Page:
Previously, we have performed global transcription profile on a HIV latently infected CEM-SS cell (named CEM-Bru, GSE38634). We also selected datasets from the NCBI GEO database for available HIV latency or LTNP-related experiments (Latency: GSE1441, GSE1443; LTNP: GSE6740, GSE23879) and the corresponding normal control. Sample inclusion criteria were followed the original study [5], [44], [52]. The latency cells used in GSE1441 or GSE1443 were ACH-2 and U1, respectively. Ten LTNP samples were form GSE6740, and 12 elite controller samples from GSE23879. The data were generated with the different platforms that share a large number (5,917) of common genes.

Pre-processing were applied to microarray data to compute expression values in different experiments, according to the method suggested as previously described [5], [44], [52], which includes Robust Multi-array Average (RMA) and Quantile normalization. Systemic non-biological inter-laboratory experimental variation (‘batch effect’) between the datasets was adjusted using non-parametric empirical Bayes frameworks implemented in ComBat [16].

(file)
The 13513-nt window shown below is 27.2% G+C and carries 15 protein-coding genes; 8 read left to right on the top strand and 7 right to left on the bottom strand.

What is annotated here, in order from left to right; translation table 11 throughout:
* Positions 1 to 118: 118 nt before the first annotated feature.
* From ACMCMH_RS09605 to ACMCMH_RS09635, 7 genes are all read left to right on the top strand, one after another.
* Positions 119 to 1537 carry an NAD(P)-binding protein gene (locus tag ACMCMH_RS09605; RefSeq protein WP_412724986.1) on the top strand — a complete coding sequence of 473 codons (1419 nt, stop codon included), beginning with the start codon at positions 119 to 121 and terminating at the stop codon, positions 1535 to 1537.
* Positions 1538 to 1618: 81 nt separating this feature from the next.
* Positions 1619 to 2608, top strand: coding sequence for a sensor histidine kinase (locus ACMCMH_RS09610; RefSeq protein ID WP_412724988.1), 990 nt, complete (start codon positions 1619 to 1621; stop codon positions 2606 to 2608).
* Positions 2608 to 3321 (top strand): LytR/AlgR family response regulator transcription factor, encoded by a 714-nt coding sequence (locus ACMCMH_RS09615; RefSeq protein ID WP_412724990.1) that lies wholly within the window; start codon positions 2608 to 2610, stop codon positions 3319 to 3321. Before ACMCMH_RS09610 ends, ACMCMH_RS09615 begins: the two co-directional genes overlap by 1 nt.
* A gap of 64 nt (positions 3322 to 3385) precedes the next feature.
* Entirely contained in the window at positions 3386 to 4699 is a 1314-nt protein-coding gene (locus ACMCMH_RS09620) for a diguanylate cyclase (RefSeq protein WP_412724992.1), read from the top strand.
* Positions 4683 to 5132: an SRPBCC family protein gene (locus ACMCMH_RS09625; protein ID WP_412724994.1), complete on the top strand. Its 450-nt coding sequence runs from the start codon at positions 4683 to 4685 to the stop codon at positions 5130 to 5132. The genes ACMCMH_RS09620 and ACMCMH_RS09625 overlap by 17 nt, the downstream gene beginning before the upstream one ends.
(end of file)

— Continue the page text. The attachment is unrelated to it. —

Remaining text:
The quality of the merging dataset was assessed by principal variation component analysis (PVCA) and hierarchical clustering. PVCA method first reduces data dimension while maintaining the majority of the variability in the data, and then, variance component analysis (VCA) fits a mixed linear model using factors of interest as random (or batch) effects and other variables (or covariates) to estimate and partition the total variability [15]. Average linkage hierarchical cluster analysis was carried out using Mev software (http://www.tm4.org/mev/) with a pearson correlation as a similarity metric. The clustering was performed using all the genes in the platform.

Differential expressed gene determination and function analysis